This idea that you can't trust someone because they're not adhering to the rules used by a third party in order to define their identity is a dangerous idea. It hypothetically precludes putting your trust in someone that a corporation, in this case Google, has refused to positively identify; it also makes people more reliant on the concept that there ever exists one single source of information that can be trusted, which has never and will never be the case in any situation.
Don't worry about the dissidents
Regarding the enforcement of Google's Real Name policy in Syria and Iran, Schmidt goes on to say:
There, there’s no assumption of privacy, everyone assumes that the Internet is bugged and that the secret police are after them. So their sensibilities are extremely different.
So it's OK to further erode the privacy of citizens living in a totalitarian state where "the secret police are after them" because they are already living in an oppressive country and they're used to it...?
So would it then be OK to continue to outlaw anonymity should an open society such as our own devolve into a society regulated by "secret police"?
I think Eric Schmidt is probably a brilliant man, a great CEO, and technologically innovative. And maybe he does have good intentions, and only needs to choose his words more carefully, but this should not even be an issue that he's working on. There's no reason why someone working in a field as highly specialized as software development should be making decisions in the field of journalism or politics or, most importantly, identity. These are decisions which affect human beings utilizing the largest communication platform to ever exist. One which has been shown to be highly effective in political and social revolution. These are decisions which affect human beings who are living under brutal regimes all over the world. Neither a software developer nor a CEO should ever feel they are able to tackle these issues without the proper understanding of political and social complexities; an understanding which he has, I think, sufficiently demonstrated to be lacking.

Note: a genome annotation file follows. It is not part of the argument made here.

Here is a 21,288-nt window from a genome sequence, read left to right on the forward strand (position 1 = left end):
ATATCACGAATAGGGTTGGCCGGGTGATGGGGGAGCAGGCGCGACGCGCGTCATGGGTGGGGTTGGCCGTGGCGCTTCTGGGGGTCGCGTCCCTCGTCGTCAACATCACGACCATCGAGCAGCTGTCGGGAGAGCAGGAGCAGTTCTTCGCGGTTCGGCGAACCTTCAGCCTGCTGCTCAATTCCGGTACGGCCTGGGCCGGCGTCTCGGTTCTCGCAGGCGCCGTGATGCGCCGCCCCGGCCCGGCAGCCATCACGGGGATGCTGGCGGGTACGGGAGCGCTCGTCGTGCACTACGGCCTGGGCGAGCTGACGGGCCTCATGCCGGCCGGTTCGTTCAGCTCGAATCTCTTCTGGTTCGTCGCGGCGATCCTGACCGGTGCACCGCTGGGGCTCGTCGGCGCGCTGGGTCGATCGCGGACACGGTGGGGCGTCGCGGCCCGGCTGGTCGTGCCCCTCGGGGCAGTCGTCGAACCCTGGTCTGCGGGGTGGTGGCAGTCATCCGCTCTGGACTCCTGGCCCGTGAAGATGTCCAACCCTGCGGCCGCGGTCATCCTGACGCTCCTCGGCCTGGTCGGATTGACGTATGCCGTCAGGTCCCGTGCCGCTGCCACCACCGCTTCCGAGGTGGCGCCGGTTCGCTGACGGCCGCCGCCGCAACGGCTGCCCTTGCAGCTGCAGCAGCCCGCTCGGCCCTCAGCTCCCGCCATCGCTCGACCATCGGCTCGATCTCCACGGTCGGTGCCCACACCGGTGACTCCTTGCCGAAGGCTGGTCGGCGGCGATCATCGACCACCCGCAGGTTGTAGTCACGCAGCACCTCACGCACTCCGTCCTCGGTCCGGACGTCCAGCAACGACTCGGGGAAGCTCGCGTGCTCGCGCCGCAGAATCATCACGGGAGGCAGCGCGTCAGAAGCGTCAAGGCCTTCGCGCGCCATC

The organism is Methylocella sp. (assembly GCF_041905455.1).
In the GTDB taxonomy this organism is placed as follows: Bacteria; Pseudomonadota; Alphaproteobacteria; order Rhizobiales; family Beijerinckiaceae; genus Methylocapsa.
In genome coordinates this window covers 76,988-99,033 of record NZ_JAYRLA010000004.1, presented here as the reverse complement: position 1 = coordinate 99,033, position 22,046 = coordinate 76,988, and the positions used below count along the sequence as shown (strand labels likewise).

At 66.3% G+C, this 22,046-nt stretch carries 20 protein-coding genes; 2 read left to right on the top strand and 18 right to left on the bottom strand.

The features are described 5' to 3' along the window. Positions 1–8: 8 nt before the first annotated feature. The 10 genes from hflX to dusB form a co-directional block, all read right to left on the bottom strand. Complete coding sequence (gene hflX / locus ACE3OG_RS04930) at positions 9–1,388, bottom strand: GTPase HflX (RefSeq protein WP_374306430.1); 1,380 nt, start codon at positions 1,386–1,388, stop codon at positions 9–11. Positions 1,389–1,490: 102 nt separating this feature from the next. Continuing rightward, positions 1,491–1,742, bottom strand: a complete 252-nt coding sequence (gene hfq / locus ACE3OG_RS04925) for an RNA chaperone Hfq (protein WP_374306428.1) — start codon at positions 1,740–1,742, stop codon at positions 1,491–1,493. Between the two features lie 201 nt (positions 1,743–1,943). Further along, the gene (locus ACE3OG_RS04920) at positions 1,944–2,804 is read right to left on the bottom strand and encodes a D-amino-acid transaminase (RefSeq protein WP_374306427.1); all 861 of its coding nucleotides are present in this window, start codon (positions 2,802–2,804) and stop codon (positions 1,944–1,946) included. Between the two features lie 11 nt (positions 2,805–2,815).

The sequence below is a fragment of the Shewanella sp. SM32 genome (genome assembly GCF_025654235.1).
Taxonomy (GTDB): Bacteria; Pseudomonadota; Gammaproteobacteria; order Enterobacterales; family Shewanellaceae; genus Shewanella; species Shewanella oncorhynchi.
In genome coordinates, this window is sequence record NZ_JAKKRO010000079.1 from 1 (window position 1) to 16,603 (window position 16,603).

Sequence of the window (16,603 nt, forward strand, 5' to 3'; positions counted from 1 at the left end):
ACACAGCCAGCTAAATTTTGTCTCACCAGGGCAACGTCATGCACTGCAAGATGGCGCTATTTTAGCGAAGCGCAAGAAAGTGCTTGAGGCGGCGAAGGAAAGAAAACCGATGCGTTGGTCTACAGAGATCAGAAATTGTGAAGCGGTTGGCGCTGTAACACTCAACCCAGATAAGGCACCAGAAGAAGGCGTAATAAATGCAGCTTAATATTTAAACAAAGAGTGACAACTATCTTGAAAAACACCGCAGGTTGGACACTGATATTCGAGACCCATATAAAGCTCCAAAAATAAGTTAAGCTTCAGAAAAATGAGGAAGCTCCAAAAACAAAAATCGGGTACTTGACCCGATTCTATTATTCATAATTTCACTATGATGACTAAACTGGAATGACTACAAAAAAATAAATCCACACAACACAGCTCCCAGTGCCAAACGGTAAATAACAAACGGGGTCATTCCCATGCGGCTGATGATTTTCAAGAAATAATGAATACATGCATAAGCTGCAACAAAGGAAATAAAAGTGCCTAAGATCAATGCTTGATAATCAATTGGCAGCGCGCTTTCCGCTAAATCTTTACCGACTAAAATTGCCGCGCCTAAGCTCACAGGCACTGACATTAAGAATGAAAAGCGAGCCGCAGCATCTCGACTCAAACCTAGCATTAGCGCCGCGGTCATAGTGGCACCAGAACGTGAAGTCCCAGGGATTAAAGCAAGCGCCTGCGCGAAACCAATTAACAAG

Welcome to Google Banking?
I've explained a lot of my own thoughts regarding online identity ownership in the past few weeks to a few magazines and bloggers, but Google CEO Eric Schmidt’s comments to NPR reporter Andy Carvin the other day seemed worth pointing out. The Ingram article speculates that Google wants to be a bank. My response to that is: who the hell doesn’t want to be a bank? So I’m inclined to agree with the speculation, even without taking into account the glaringly obvious NFC product named Wallet that Google is currently prepping, which could understandably be seen as a step in the financial direction. So I can’t imagine this would really come as a surprise to anyone if it were true, I for one took it for granted.
It's not that it's free. It's that you are the product being sold
As Google says in their own words, to their investors:
Who are our customers? Our customers are over one million advertisers, from small businesses targeting local customers to many of the world's largest global enterprises, who use Google AdWords to reach millions of users around the world.
And as Mathew Ingram sums up in his article:
As the saying goes: If you’re not paying for it, then you’re the product being sold.
I’m unaware of any company that feels responsible to their product. And if I’m to understand that they’re responsible to their customers, the advertisers, I don’t want “the world’s largest global enterprises" dictating my identity or choosing who in Syria is granted a voice on the world stage. This affects everyone, whether you use social networking sites or not, because it affects the people who do, and if their freedoms are allowed to be compromised it is a human being's freedom being compromised, not an avatar’s. And it is of paramount importance that a citizen living in an oppressive country feels comfortable expressing themselves to the world community freely and completely and without fear of reprisal. Even more so if “the secret police" are currently inhibiting the other existing channels of communication.
_Editor's note: you can read the original version of this entry in ThomasMonopoly's blog: REGARDING GOOGLE CEO ERIC SCHMIDT'S REAL NAME POLICY COMMENTS TO NPR